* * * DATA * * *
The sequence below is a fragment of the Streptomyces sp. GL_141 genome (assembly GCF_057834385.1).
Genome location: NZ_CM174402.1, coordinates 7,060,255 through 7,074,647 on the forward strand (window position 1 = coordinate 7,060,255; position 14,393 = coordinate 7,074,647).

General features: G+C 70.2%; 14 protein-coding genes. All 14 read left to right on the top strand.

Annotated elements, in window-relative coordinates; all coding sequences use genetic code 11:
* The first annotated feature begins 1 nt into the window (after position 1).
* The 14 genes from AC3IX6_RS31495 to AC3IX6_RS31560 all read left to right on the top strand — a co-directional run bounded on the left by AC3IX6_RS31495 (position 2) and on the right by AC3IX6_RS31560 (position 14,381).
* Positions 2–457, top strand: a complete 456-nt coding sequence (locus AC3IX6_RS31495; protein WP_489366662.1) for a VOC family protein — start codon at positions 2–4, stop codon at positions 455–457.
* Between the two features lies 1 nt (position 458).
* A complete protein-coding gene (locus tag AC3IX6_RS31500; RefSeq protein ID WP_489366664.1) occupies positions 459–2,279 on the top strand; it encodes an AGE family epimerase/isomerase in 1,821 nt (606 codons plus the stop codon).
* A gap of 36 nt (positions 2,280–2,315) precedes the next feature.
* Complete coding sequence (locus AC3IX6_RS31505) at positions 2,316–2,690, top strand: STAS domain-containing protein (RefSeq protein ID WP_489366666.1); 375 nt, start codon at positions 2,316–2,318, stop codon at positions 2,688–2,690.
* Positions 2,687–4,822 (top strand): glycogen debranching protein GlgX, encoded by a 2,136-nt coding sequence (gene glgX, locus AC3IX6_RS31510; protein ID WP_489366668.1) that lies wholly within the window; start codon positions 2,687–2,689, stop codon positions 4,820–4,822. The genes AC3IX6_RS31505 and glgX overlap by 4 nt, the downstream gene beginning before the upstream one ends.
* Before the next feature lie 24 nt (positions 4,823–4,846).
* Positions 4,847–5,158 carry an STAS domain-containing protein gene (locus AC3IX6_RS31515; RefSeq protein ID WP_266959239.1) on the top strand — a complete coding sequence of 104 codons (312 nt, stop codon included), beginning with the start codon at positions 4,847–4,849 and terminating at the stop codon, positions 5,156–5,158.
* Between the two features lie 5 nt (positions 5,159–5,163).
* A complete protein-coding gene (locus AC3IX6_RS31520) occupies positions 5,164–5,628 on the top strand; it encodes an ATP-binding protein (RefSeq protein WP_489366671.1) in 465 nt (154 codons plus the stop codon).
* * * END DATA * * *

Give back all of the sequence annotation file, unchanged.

The sequence below is a fragment of the Streptomyces sp. GL_141 genome (assembly GCF_057834385.1).
Genome location: NZ_CM174402.1, coordinates 7,060,255 through 7,074,647 on the forward strand (window position 1 = coordinate 7,060,255; position 14,393 = coordinate 7,074,647).

General features: G+C 70.2%; 14 protein-coding genes. All 14 read left to right on the top strand.

Annotated elements, in window-relative coordinates; all coding sequences use genetic code 11:
* The first annotated feature begins 1 nt into the window (after position 1).
* The 14 genes from AC3IX6_RS31495 to AC3IX6_RS31560 all read left to right on the top strand — a co-directional run bounded on the left by AC3IX6_RS31495 (position 2) and on the right by AC3IX6_RS31560 (position 14,381).
* Positions 2–457, top strand: a complete 456-nt coding sequence (locus AC3IX6_RS31495; protein WP_489366662.1) for a VOC family protein — start codon at positions 2–4, stop codon at positions 455–457.
* Between the two features lies 1 nt (position 458).
* A complete protein-coding gene (locus tag AC3IX6_RS31500; RefSeq protein ID WP_489366664.1) occupies positions 459–2,279 on the top strand; it encodes an AGE family epimerase/isomerase in 1,821 nt (606 codons plus the stop codon).
* A gap of 36 nt (positions 2,280–2,315) precedes the next feature.
* Complete coding sequence (locus AC3IX6_RS31505) at positions 2,316–2,690, top strand: STAS domain-containing protein (RefSeq protein ID WP_489366666.1); 375 nt, start codon at positions 2,316–2,318, stop codon at positions 2,688–2,690.
* Positions 2,687–4,822 (top strand): glycogen debranching protein GlgX, encoded by a 2,136-nt coding sequence (gene glgX, locus AC3IX6_RS31510; protein ID WP_489366668.1) that lies wholly within the window; start codon positions 2,687–2,689, stop codon positions 4,820–4,822. The genes AC3IX6_RS31505 and glgX overlap by 4 nt, the downstream gene beginning before the upstream one ends.
* Before the next feature lie 24 nt (positions 4,823–4,846).
* Positions 4,847–5,158 carry an STAS domain-containing protein gene (locus AC3IX6_RS31515; RefSeq protein ID WP_266959239.1) on the top strand — a complete coding sequence of 104 codons (312 nt, stop codon included), beginning with the start codon at positions 4,847–4,849 and terminating at the stop codon, positions 5,156–5,158.
* Between the two features lie 5 nt (positions 5,159–5,163).
* A complete protein-coding gene (locus AC3IX6_RS31520) occupies positions 5,164–5,628 on the top strand; it encodes an ATP-binding protein (RefSeq protein WP_489366671.1) in 465 nt (154 codons plus the stop codon).